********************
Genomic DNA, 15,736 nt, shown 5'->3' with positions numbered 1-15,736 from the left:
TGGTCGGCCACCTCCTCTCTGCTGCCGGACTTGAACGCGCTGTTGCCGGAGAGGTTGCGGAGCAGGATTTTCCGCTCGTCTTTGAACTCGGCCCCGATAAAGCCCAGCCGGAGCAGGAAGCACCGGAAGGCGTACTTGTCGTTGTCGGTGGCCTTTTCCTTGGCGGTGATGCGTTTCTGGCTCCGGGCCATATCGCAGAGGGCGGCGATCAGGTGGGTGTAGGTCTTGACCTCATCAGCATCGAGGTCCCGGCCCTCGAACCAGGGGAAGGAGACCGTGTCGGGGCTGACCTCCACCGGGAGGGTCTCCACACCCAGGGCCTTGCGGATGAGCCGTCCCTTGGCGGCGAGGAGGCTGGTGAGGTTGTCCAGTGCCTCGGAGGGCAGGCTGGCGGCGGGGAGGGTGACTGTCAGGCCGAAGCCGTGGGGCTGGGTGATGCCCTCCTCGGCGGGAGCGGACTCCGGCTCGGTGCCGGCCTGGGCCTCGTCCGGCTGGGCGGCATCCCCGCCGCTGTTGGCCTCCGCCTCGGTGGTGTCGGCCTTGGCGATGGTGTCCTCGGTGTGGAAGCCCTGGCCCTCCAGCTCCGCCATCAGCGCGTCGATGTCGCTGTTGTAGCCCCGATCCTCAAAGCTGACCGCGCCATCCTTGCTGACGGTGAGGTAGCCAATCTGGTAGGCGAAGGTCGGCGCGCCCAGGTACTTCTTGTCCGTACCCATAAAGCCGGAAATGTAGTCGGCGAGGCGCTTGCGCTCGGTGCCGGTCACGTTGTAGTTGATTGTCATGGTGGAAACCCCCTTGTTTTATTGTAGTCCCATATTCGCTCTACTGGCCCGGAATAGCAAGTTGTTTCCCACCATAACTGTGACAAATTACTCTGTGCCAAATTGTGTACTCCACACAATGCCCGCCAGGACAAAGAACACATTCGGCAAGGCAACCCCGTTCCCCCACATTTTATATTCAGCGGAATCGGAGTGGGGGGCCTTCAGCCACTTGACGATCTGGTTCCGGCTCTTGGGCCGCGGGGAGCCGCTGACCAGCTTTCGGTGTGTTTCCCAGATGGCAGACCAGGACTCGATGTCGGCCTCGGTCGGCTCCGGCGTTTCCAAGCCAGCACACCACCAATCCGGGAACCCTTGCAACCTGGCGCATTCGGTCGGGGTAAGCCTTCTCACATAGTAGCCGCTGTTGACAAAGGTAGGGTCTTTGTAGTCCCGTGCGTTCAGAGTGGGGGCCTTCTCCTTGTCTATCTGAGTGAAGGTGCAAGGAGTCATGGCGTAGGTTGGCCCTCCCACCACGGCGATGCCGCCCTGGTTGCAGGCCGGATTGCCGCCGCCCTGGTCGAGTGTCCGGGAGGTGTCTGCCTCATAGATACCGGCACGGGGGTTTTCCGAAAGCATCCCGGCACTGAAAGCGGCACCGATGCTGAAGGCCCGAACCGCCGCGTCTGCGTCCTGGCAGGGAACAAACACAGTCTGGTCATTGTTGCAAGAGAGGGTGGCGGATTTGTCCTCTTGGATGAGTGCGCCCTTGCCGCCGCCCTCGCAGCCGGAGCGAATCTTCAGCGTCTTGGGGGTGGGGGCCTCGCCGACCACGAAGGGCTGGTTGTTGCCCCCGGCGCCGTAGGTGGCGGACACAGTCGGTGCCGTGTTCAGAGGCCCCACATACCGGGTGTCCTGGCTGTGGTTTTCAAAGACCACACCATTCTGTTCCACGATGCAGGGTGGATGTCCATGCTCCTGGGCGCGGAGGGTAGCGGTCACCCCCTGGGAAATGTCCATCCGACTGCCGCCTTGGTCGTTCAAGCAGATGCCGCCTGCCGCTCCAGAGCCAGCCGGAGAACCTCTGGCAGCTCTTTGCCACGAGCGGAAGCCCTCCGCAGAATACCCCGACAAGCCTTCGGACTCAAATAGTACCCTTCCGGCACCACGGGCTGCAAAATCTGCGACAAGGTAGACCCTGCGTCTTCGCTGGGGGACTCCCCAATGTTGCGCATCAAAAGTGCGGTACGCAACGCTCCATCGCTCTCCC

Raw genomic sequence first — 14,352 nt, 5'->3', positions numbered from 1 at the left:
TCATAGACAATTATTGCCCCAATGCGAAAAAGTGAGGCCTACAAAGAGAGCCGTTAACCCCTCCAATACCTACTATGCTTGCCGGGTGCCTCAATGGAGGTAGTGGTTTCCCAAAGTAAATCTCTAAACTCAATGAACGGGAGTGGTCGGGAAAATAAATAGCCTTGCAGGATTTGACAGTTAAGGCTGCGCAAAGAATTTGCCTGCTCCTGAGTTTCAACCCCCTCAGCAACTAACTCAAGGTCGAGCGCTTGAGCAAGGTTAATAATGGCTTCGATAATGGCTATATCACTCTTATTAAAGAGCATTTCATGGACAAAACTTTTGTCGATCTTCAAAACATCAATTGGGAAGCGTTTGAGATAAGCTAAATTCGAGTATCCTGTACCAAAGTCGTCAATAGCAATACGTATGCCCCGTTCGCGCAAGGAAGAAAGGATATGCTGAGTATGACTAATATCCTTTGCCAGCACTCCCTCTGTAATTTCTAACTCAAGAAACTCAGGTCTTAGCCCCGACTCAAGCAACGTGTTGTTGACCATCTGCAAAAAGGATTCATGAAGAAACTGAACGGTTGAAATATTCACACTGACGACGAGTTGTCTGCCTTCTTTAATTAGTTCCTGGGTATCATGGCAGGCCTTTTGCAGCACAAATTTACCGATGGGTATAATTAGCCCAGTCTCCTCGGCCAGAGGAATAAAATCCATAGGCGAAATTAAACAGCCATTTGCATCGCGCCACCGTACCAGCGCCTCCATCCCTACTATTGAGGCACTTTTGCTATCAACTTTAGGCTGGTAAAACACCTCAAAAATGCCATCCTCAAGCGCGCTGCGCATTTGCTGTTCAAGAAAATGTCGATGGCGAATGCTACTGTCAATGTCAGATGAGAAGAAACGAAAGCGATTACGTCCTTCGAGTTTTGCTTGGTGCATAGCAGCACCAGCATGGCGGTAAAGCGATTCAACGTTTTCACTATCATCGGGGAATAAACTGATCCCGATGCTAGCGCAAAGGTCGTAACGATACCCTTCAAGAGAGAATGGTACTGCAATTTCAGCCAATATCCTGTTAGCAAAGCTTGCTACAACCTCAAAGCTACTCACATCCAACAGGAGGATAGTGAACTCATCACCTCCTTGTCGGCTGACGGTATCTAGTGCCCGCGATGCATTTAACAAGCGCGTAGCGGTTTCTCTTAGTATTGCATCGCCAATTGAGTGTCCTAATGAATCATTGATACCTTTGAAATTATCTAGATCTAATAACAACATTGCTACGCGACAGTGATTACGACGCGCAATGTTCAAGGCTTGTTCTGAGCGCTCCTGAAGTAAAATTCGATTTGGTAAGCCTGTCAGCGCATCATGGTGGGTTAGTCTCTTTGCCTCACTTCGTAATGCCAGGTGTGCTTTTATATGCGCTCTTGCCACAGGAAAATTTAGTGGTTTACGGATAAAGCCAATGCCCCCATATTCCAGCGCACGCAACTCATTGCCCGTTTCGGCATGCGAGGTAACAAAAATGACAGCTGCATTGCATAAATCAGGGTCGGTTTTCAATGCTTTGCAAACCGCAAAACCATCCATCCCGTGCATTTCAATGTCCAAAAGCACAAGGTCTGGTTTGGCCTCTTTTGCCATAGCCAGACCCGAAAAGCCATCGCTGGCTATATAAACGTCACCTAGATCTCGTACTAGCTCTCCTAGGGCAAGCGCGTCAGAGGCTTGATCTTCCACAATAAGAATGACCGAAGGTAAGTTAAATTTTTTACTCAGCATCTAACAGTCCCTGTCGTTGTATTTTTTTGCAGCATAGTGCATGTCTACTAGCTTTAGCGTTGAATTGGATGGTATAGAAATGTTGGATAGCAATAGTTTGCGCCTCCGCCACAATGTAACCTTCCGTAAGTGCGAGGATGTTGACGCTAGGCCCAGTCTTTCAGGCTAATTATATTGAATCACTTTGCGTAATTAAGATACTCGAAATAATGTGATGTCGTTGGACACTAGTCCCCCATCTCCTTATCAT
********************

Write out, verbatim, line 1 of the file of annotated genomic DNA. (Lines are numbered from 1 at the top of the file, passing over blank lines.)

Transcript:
Genomic DNA, 15,736 nt, shown 5'->3' with positions numbered 1-15,736 from the left: